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Home / Business / Facebook gathered us all together – and then hired a 4-alarm refuse container fire

Facebook gathered us all together – and then hired a 4-alarm refuse container fire



(Washington Post Illustration)

Since the first tiny packets of information were transmitted on the original Internet, the dreamers have imagined what miracles might be possible once everyone is connected to everyone else. Mark Zuckerberg has made this his mission on Facebook. Connectivity, Zuckerberg has said, is a basic human right.

And yet his quest to connect everyone to everyone else has gone seriously wrong. Not necessarily for Facebook, which remains very profitable – though shareholders must be nervous about the interests that legislators are making in the 2016 election with the misuse of user data. But for the rest of us, shyly look for ex-flames, add hateful fake messages to family members' schedules, and share all sorts of personal information with those who know where they can be used, who knows what. Every radically new medium will lead to social chaos. But the dominance of Facebook has made a delicate situation far worse than necessary. His concerns should raise a broader question: To what extent should the world's connection be the domain of for-profit companies?

The case of placing social networks in the hands of corporate giants is clear enough. They – Facebook, Twitter and others – have found profitable ways to offer people something valuable and to build products to fill those niches. One can only imagine what might have emerged from a convention committee building a publicly founded and operated social network. It probably would not have been the case to lure teens away from MySpace and LiveJournal.

More importantly, we trust for-profit companies operating within a market to make the most of scarce resources. A company that does not maximize the potential of its employees or equipment would be outbid on a competitive market for these workers or equipment. Or these resources would be freed, so to speak, if the unfit company was displaced by competitors. The reason Facebook is supposed to be big, hungry and profitable is the desire to leverage opportunities to bring together talent and other resources to create a valuable product: a market capitalization of nearly $ 500 billion before the recent stock price [19659006] The problem is that in the case of Facebook – and perhaps other digital giants – none of the above dynamics work, as the idealized marketplace of economic theory suggests. Facebook enjoys an excellent competitive position. This is partly because of the network effects that are naturally occurring in many online platforms: people want to be where everyone else is already, and so first movers in every business have a big advantage over potential competitors. Network effects do not automatically create a monopoly. We are all on Facebook and not on Friendster. But the presence of network effects means that an initial benefit, however it may be, can blow up a business.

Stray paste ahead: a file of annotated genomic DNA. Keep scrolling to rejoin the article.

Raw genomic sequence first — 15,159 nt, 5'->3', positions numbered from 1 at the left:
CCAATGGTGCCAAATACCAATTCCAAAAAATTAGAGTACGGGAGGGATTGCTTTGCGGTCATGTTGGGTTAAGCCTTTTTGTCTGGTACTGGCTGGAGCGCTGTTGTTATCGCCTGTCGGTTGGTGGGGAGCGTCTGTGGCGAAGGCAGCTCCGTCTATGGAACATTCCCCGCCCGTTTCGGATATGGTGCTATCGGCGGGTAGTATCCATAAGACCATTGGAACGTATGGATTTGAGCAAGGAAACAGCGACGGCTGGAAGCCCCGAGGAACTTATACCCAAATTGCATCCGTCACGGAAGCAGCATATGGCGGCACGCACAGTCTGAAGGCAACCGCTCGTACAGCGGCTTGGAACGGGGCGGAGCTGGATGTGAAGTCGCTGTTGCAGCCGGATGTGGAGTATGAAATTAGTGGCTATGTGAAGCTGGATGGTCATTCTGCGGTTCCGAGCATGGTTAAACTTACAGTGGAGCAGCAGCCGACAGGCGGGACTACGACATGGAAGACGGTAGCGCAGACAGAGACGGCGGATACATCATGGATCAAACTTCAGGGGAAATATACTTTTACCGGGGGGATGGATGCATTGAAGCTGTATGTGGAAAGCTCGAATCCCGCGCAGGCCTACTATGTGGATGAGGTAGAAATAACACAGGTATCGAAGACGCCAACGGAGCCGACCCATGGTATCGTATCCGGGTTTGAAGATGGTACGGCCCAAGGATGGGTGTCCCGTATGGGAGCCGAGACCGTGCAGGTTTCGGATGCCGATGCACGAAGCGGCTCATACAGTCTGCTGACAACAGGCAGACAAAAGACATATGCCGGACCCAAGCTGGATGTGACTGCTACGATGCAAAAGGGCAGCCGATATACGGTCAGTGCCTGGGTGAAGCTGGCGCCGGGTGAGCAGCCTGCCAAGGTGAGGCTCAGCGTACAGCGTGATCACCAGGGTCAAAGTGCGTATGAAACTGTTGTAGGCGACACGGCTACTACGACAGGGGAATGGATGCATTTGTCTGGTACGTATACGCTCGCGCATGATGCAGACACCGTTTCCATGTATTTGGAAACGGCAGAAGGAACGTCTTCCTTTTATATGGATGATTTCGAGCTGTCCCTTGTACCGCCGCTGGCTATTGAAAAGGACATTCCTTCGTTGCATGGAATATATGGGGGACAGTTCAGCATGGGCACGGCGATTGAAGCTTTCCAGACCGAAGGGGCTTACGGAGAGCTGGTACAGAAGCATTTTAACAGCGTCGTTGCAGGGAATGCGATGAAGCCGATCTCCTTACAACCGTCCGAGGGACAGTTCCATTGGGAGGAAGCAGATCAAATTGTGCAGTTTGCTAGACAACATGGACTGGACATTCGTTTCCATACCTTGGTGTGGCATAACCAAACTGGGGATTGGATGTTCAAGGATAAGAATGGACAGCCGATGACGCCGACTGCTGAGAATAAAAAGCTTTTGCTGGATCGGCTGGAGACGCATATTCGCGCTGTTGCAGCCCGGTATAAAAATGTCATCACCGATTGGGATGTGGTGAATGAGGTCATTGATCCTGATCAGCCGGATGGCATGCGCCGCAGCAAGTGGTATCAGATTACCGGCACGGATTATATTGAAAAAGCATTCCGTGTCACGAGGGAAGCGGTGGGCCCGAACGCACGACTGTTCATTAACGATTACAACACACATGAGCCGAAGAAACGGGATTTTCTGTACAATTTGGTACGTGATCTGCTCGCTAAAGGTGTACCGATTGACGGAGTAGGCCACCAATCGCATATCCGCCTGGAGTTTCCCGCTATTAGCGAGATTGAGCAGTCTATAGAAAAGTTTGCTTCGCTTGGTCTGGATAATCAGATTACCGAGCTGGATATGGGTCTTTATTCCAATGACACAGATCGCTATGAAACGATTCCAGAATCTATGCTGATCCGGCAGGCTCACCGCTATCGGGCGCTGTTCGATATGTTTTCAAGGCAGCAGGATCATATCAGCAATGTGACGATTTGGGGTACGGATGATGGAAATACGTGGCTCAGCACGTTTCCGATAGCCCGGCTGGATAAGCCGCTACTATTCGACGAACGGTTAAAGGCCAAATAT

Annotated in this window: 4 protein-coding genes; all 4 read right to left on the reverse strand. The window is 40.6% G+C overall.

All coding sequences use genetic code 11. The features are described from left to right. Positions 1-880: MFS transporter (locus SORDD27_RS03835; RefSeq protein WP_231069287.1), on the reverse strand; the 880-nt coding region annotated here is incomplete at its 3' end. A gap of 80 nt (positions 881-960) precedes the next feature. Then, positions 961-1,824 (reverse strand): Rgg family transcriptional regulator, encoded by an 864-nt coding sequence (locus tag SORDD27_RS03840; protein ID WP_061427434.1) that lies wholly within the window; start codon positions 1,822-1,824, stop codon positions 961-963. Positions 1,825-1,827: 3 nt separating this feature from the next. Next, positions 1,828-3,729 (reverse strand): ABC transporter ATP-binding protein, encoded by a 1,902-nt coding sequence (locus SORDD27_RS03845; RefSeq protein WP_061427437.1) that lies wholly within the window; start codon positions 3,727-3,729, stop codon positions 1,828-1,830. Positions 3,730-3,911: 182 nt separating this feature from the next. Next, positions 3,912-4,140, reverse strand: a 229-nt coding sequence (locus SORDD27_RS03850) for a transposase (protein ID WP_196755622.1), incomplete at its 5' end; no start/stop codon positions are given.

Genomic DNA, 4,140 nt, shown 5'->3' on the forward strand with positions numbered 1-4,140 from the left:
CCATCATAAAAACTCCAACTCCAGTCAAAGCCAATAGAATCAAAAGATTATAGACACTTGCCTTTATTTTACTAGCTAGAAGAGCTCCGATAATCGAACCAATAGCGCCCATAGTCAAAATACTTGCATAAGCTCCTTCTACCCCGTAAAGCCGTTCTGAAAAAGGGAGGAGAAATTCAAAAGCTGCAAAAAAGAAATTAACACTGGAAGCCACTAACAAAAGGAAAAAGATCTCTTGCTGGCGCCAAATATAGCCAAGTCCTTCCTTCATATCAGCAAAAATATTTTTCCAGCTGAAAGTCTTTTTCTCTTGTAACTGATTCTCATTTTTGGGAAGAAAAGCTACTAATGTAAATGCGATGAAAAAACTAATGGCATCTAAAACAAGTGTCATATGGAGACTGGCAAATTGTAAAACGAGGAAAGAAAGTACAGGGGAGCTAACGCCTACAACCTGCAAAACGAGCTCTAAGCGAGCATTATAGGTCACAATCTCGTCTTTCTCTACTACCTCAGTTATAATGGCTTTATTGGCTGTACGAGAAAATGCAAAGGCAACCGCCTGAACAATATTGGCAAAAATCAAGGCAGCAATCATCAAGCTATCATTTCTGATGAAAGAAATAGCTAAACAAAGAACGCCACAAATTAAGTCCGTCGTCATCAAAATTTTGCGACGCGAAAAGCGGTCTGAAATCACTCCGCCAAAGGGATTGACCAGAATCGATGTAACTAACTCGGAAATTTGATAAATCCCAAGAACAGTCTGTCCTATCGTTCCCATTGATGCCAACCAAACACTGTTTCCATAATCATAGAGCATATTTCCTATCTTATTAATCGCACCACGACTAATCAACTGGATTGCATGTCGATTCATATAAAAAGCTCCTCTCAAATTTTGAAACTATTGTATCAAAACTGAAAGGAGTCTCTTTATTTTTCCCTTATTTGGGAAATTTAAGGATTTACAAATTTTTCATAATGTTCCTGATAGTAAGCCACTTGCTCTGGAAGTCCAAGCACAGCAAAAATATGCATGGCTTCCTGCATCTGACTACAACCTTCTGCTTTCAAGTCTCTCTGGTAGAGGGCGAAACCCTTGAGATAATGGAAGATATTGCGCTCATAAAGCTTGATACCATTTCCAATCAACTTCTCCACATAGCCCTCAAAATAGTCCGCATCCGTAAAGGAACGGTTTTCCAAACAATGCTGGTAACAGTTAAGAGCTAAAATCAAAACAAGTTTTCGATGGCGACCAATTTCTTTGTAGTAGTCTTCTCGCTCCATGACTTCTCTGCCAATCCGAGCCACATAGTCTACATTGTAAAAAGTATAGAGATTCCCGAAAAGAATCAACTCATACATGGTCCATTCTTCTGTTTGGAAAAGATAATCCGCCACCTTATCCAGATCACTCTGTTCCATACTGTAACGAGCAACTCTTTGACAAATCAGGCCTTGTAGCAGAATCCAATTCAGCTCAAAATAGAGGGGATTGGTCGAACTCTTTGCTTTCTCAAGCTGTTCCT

Facebook CEO Mark Zuckerberg has said that connectivity is a basic human right. (Stephen Lam / Reuters)